Volume 80, Number 41 | March 10 -16, 2011
West and East Village, Chelsea, Soho, Noho, Little Italy, Chinatown and Lower East Side, Since 1933

Once again senior centers are on the chopping block

By John Bayles

If the predicted cuts to the New York State budget for the upcoming fiscal year come to pass, more than 100 senior centers throughout the city could be forced to slash services or close altogether.

In Lower Manhattan, six senior centers would be affected, including the Bowery Residents’ Committee Senior Nutrition Program; Citizens Care Independence Plaza; Educational Alliance; LaGuardia Senior Center; Smith Houses Senior Center and University Settlement Nutrition.

According to City Councilmember Margaret Chin, her District 1 in Lower Manhattan would see the highest number of centers affected of any Council district in the city.

“I have reached out to my fellow elected officials at the state and federal level and we will stand united in protecting these six centers from being closed. Governor Cuomo’s budget again and again targets the most vulnerable members of our community,” Chin said in a statement.

State Senator Daniel Squadron said, “This is, in effect, a $25 million cut. This was proposed a year ago, as well, and we were able to fully restore the funds — there were no closures as a result of the state budget.”

Squadron was then chairing the Senate Committee on Social Services. That is no longer the case since Republicans took control of the state Senate in last November’s election.

State Assembly Speaker Sheldon Silver also noted last year’s proposed cuts, stating, “Our senior centers are a lifeline for thousands of seniors across this community. Last year we fought and won restorations to keep senior centers in our neighborhoods open and I am committed to doing so again in this year’s state budget.”

And Squadron alluded to the recent shift in Albany as one reason the centers are once again on the chopping block.

“Social services do suffer when the Democrats are not in the majority,” Squadron noted.

Within days of the announcement of the proposed cuts, the consensus revenue forecast (an updated projection of revenue coming into the state for the next fiscal year) found an additional $155 million in revenue not reflected in the original budget forecast.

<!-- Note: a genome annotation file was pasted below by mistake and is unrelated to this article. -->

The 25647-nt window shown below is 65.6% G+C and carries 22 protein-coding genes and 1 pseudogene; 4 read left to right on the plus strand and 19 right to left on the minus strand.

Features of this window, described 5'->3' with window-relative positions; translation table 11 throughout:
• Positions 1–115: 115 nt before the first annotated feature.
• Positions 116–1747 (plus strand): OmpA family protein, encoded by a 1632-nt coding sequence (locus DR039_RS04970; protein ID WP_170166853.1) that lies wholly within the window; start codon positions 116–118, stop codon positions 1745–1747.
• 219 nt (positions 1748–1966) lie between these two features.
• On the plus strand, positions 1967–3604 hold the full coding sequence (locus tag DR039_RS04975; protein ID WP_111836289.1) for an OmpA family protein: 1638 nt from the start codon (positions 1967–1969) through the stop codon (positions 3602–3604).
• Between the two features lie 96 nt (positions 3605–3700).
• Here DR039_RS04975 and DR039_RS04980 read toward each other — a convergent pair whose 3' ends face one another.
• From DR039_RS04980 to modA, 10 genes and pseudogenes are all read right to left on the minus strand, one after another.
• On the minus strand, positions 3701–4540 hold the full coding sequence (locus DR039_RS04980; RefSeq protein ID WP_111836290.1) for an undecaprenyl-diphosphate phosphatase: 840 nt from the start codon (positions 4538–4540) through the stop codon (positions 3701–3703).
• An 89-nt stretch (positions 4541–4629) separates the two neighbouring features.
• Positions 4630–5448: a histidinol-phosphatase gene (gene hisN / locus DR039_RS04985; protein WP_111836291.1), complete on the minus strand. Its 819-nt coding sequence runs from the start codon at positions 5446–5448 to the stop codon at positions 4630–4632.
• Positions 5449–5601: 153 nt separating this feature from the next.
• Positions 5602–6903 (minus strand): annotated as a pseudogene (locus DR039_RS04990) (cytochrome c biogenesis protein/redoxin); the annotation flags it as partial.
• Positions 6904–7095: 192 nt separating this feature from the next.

“All we need is $16 million to save 105 senior centers in New York City,” said Squadron.

That’s a “small” fraction, according to Squadron, of the additional money that was uncovered — or roughly 10 percent of the newfound revenue.

While it’s tough to predict exactly how many seniors would be affected by the cuts, in the case of University Settlement Nutrition, the cuts could mean closing its doors and stopping all service to 750 seniors who use the center for daily food, case assistance on all matters of basic living, recreation, social networking, emotional support during crises and transitions, and support for their extended families. Another 180 homebound seniors receive daily meals and have relationships with staff, who serve as a direct line of communication for more than just nutrition. An additional 125 seniors who attend the Bowery Residents’ Committee’s senior center on Delancey St. every day have their meals provided to them by University Settlement since the B.R.C. center does not have a kitchen.

“These senior centers are home to some of the proudest and most tenacious members of our community. Cutting funds severs a lifeline to integral healthcare, nutrition and counseling services,” stated Chin.

And as for her own district, the councilmember noted, “In District 1, these cuts disproportionately affect centers that serve Asian-American, immigrant and other underserved minority populations. It is because of this community’s widespread dependency on senior centers that we face such a high number of potential closures. It is textbook cutting services to those who rely on them the most.”

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